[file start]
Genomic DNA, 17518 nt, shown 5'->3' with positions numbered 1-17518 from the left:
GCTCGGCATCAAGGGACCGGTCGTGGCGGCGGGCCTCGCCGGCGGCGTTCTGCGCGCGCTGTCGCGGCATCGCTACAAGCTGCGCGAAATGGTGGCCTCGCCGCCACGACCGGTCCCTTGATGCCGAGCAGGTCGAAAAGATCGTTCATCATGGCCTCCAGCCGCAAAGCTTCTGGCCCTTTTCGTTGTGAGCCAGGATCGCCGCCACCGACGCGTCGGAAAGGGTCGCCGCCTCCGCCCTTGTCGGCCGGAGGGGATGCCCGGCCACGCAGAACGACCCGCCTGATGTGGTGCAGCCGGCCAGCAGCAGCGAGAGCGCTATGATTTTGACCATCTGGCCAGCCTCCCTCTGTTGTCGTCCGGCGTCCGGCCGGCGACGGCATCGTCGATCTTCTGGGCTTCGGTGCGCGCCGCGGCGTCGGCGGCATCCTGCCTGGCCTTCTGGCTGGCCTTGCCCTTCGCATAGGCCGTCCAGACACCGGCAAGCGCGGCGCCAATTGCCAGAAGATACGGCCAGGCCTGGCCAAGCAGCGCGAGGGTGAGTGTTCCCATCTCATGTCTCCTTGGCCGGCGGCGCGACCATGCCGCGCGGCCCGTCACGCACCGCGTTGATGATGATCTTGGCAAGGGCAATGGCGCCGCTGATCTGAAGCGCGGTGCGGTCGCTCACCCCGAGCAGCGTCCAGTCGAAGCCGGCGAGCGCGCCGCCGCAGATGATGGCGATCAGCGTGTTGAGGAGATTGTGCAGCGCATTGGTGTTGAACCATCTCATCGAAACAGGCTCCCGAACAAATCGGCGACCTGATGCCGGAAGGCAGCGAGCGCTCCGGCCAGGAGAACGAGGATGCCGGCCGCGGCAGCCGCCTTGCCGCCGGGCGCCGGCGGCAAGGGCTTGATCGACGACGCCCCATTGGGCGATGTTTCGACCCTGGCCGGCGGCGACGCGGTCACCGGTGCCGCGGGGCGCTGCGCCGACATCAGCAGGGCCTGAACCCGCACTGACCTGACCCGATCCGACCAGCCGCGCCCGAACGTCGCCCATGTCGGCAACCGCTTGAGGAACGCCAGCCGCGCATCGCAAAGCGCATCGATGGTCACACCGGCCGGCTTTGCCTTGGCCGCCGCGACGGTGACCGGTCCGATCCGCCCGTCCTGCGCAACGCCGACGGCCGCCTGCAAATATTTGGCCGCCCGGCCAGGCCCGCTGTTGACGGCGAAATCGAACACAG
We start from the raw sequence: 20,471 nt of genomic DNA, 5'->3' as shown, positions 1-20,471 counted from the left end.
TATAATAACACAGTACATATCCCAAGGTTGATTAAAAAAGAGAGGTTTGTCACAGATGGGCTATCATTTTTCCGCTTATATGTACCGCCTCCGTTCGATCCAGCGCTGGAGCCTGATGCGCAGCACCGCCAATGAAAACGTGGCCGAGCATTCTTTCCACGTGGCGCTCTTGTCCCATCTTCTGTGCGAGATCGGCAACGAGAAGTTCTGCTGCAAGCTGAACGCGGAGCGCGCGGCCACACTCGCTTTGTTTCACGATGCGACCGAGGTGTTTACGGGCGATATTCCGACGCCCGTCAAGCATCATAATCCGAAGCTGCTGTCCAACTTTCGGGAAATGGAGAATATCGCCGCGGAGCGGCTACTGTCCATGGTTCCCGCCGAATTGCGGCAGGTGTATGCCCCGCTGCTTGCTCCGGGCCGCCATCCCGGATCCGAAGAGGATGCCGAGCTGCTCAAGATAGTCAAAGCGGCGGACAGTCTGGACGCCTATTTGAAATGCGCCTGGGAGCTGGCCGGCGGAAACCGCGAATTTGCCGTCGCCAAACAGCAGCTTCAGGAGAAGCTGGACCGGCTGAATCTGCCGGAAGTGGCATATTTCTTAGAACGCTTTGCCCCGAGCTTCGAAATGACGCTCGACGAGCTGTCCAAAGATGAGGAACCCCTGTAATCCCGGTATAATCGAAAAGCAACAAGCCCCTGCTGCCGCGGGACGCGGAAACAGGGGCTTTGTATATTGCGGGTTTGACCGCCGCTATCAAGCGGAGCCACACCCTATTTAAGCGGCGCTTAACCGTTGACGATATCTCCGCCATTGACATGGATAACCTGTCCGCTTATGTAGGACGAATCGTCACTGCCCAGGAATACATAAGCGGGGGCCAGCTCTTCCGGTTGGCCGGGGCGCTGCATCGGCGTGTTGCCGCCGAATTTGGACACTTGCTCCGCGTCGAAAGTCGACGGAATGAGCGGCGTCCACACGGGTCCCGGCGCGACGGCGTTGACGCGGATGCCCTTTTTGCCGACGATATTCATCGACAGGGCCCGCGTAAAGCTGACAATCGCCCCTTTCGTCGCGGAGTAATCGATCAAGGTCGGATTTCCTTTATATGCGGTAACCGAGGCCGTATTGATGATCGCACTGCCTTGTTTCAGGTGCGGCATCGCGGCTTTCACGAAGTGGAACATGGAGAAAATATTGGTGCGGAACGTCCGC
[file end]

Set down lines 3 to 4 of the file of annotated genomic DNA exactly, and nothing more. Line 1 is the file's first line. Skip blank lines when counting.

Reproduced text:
We start from the raw sequence: 20,471 nt of genomic DNA, 5'->3' as shown, positions 1-20,471 counted from the left end.
TATAATAACACAGTACATATCCCAAGGTTGATTAAAAAAGAGAGGTTTGTCACAGATGGGCTATCATTTTTCCGCTTATATGTACCGCCTCCGTTCGATCCAGCGCTGGAGCCTGATGCGCAGCACCGCCAATGAAAACGTGGCCGAGCATTCTTTCCACGTGGCGCTCTTGTCCCATCTTCTGTGCGAGATCGGCAACGAGAAGTTCTGCTGCAAGCTGAACGCGGAGCGCGCGGCCACACTCGCTTTGTTTCACGATGCGACCGAGGTGTTTACGGGCGATATTCCGACGCCCGTCAAGCATCATAATCCGAAGCTGCTGTCCAACTTTCGGGAAATGGAGAATATCGCCGCGGAGCGGCTACTGTCCATGGTTCCCGCCGAATTGCGGCAGGTGTATGCCCCGCTGCTTGCTCCGGGCCGCCATCCCGGATCCGAAGAGGATGCCGAGCTGCTCAAGATAGTCAAAGCGGCGGACAGTCTGGACGCCTATTTGAAATGCGCCTGGGAGCTGGCCGGCGGAAACCGCGAATTTGCCGTCGCCAAACAGCAGCTTCAGGAGAAGCTGGACCGGCTGAATCTGCCGGAAGTGGCATATTTCTTAGAACGCTTTGCCCCGAGCTTCGAAATGACGCTCGACGAGCTGTCCAAAGATGAGGAACCCCTGTAATCCCGGTATAATCGAAAAGCAACAAGCCCCTGCTGCCGCGGGACGCGGAAACAGGGGCTTTGTATATTGCGGGTTTGACCGCCGCTATCAAGCGGAGCCACACCCTATTTAAGCGGCGCTTAACCGTTGACGATATCTCCGCCATTGACATGGATAACCTGTCCGCTTATGTAGGACGAATCGTCACTGCCCAGGAATACATAAGCGGGGGCCAGCTCTTCCGGTTGGCCGGGGCGCTGCATCGGCGTGTTGCCGCCGAATTTGGACACTTGCTCCGCGTCGAAAGTCGACGGAATGAGCGGCGTCCACACGGGTCCCGGCGCGACGGCGTTGACGCGGATGCCCTTTTTGCCGACGATATTCATCGACAGGGCCCGCGTAAAGCTGACAATCGCCCCTTTCGTCGCGGAGTAATCGATCAAGGTCGGATTTCCTTTATATGCGGTAACCGAGGCCGTATTGATGATCGCACTGCCTTGTTTCAGGTGCGGCATCGCGGCTTTCACGAAGTGGAACATGGAGAAAATATTGGTGCGGAACGTCCGC